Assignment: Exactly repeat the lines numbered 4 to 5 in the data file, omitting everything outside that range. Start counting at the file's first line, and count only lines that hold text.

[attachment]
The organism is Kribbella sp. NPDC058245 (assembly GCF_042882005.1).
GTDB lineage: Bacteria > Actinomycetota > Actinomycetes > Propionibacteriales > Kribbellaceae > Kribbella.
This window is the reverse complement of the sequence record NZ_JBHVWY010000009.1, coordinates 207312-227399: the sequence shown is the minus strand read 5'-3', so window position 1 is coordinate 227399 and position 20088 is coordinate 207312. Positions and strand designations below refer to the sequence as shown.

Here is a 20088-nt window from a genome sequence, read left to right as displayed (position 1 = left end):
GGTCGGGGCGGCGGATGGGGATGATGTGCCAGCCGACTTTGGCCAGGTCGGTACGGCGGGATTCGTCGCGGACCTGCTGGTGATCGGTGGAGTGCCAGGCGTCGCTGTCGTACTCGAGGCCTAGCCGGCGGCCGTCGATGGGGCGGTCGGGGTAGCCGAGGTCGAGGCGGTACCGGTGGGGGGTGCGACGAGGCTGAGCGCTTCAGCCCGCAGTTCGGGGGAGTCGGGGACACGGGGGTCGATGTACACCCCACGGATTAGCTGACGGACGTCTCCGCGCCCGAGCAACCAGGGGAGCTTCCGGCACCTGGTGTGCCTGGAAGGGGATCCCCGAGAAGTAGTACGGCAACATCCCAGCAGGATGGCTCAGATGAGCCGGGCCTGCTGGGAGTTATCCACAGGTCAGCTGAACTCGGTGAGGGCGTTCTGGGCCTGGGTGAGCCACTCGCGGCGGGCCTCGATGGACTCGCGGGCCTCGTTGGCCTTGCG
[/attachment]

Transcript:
Here is a 20088-nt window from a genome sequence, read left to right as displayed (position 1 = left end):
GGTCGGGGCGGCGGATGGGGATGATGTGCCAGCCGACTTTGGCCAGGTCGGTACGGCGGGATTCGTCGCGGACCTGCTGGTGATCGGTGGAGTGCCAGGCGTCGCTGTCGTACTCGAGGCCTAGCCGGCGGCCGTCGATGGGGCGGTCGGGGTAGCCGAGGTCGAGGCGGTACCGGTGGGGGGTGCGACGAGGCTGAGCGCTTCAGCCCGCAGTTCGGGGGAGTCGGGGACACGGGGGTCGATGTACACCCCACGGATTAGCTGACGGACGTCTCCGCGCCCGAGCAACCAGGGGAGCTTCCGGCACCTGGTGTGCCTGGAAGGGGATCCCCGAGAAGTAGTACGGCAACATCCCAGCAGGATGGCTCAGATGAGCCGGGCCTGCTGGGAGTTATCCACAGGTCAGCTGAACTCGGTGAGGGCGTTCTGGGCCTGGGTGAGCCACTCGCGGCGGGCCTCGATGGACTCGCGGGCCTCGTTGGCCTTGCG